First of Three Vignettes about time in Sonrisa de Dios, Nicaragua

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Last week, I was part of a group of sixteen people from Westport Rotary and Builders Beyond Borders, consisting of four students who were twenty-years-old and the remainder of us, all over forty. We traveled to Nicaragua to build two additional classrooms for an elementary school in Sonrisa de Dios, a poor barrio, part of the city of Naragote. Two classrooms had previously been built by groups from Builders Beyond Borders and were full of happy children and their teachers.

            Our contact organization was NicaPhoto, an American non-profit, with an office located in Norwalk, Connecticut. It provides a wonderful program for eighty students, with a waiting list of another fifty. The woman who started this remarkable project is a member of Rotary. She saw a need and filled it by working with the government, authorities and the creative, hard working people in Sonrisa de Dios.

            Most of the students, in the existing other rooms of the school wore a school uniform. For years, this requirement was dictated by the government, although recently, with the last election, Nicaragua President Daniel Ortega had decreed that students didn’t have to wear uniforms anymore. However, everyone knew that if you didn’t wear a uniform, it meant you couldn’t afford it. No one, no matter how poor, even if the family didn’t have a latrine, or lived in a house covered with black plastic and didn’t have enough to eat, wanted anyone to know that she couldn’t afford the white blouse and blue skirt of the official school uniform throughout the country.

            Two women, who spoke to us, had been part of the Sandinista movement and hailed Ortega. They appreciated his work as head of the Sandinistas during the 1970s, and now as their president. Others secretly complained that not enough reforms had come to the people.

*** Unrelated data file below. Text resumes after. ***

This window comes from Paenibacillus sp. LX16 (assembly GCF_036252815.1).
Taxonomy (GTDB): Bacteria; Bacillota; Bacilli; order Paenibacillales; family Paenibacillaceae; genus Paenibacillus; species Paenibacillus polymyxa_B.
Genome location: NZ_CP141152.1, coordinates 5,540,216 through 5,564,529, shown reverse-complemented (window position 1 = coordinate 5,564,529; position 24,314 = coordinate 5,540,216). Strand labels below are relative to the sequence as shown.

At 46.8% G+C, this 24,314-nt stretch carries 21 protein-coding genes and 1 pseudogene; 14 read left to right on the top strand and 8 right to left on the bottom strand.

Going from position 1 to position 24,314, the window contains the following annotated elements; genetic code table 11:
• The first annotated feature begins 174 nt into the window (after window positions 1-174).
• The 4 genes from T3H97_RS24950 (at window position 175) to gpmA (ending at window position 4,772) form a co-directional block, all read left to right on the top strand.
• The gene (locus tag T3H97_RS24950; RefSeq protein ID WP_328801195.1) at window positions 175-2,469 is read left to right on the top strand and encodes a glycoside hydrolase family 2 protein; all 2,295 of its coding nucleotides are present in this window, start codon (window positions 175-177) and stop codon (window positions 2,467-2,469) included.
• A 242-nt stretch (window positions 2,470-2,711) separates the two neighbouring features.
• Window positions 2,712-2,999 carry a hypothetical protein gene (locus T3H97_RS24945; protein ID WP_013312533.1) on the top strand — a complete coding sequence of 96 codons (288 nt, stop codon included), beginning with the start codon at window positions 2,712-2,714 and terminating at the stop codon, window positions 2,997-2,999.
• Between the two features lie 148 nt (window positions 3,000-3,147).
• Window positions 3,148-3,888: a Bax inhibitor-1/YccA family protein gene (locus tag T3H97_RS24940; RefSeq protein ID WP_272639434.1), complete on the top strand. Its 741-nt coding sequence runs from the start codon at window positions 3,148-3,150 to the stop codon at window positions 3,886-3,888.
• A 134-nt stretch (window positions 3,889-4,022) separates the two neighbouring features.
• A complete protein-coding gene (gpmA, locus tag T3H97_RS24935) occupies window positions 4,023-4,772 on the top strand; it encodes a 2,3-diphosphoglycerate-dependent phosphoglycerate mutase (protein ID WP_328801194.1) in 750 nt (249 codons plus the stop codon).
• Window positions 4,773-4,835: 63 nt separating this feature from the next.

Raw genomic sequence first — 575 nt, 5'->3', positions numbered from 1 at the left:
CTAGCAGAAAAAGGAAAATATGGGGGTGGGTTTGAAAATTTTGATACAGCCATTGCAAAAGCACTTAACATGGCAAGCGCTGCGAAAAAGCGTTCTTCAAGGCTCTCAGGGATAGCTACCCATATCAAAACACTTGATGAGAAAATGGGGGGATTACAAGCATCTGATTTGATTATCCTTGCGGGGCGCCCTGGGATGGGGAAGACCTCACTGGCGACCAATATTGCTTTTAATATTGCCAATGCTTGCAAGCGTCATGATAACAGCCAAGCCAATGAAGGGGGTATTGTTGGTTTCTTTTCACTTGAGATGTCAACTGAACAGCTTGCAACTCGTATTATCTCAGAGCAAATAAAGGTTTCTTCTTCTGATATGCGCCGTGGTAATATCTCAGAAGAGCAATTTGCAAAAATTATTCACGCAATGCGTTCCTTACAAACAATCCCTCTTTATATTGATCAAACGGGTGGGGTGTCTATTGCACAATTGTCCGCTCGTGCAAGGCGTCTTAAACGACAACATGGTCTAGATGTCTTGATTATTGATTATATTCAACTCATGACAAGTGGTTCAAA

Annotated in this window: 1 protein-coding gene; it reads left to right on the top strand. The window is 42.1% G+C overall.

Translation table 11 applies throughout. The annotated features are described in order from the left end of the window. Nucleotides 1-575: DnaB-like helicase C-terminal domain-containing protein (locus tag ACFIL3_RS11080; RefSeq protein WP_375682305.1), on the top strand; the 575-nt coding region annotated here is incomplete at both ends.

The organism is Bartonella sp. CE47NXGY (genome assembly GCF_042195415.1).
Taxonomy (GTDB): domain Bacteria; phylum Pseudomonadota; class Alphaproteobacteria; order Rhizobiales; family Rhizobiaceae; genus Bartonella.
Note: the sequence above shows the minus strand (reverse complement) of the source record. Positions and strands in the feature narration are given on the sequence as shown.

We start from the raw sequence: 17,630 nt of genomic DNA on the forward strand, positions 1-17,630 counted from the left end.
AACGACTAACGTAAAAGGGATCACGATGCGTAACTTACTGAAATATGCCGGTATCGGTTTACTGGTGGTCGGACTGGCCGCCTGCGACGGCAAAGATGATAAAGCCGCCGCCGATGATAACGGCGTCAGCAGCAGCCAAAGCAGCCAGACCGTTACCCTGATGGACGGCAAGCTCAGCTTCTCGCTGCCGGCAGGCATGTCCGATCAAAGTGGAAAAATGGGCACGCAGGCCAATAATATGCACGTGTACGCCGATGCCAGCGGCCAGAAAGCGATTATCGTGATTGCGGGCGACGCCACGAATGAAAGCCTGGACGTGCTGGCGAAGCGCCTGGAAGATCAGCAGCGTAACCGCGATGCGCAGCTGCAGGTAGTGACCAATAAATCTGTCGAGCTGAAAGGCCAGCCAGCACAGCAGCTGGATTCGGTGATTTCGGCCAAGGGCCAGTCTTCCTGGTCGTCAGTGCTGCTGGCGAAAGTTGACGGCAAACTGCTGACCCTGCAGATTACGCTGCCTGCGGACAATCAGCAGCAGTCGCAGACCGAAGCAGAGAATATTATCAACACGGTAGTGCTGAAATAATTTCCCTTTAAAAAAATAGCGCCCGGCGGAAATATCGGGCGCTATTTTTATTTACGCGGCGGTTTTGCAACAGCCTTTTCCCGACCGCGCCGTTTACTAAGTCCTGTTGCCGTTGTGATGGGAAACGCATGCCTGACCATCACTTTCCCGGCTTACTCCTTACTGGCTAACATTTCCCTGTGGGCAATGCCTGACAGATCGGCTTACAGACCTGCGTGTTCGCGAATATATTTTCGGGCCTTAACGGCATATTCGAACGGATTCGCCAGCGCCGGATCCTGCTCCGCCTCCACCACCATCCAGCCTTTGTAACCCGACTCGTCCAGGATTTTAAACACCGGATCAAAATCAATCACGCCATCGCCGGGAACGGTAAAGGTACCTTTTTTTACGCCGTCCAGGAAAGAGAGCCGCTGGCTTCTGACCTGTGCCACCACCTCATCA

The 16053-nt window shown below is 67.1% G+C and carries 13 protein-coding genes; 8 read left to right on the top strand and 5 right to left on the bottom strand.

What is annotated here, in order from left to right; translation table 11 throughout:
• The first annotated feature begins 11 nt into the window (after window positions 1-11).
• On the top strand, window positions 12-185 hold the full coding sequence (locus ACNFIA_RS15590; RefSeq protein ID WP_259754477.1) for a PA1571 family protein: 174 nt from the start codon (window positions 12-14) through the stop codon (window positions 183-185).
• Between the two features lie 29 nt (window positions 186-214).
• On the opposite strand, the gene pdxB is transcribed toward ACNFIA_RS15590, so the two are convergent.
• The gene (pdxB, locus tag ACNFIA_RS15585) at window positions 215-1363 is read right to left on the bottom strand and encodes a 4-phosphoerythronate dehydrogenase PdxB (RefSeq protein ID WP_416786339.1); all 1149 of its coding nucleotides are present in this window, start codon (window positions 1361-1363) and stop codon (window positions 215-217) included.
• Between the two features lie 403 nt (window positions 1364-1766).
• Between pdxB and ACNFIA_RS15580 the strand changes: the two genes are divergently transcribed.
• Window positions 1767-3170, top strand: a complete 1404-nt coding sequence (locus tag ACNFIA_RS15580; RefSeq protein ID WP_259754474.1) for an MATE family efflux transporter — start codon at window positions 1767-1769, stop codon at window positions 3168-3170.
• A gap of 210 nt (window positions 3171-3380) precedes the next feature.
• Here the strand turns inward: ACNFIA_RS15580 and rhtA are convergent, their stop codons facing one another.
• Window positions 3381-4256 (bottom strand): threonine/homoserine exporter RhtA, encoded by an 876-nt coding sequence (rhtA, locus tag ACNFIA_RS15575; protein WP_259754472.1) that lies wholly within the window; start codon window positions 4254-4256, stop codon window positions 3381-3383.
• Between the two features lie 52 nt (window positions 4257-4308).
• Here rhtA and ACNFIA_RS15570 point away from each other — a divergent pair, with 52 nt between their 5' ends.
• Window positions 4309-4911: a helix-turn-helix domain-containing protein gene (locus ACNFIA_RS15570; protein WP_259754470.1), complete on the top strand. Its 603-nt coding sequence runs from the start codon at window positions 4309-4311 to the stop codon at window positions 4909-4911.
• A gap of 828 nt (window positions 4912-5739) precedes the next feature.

Signs praising Daniel Ortega and his party appeared throughout the country. Opposing him could be risky and during a rally praising the Sandinistas, everyone was expected to show up. We walked around the huge crowd, sitting in white folding chairs or standing outside and noticed that few people smiled. No one cheered or applauded the speaker who shouted into the microphone and waived his arms. We were told that if someone wasn’t present, his job might be at risk. People would note who was in attendance and who wasn’t.

            The final day we were at the school, while on the work site, a pickup truck arrived. Two men, wearing T-shirts that extolled the Sandinistas, with a facsimile of Daniel Ortega’s signature on it, entered one of the classrooms. They presented the teacher with shoes to be given to the children, as well as some plain, black backpacks.

About writerladyjane

I'm a writer with an almost completed memoir, titled The Invasion. Most of the blog posts relate to the general subject of my memoir and are about my experience of Federal Agents entering my home and arresting my then-husband for child pornography, as well as the following two years of threats on me. There are also posts that are of a lighter nature and some to do with my travels, especially a trip around the world I took with my daughter. I have an MFA in creative writing from Fairfield University and live in Westport, CT.
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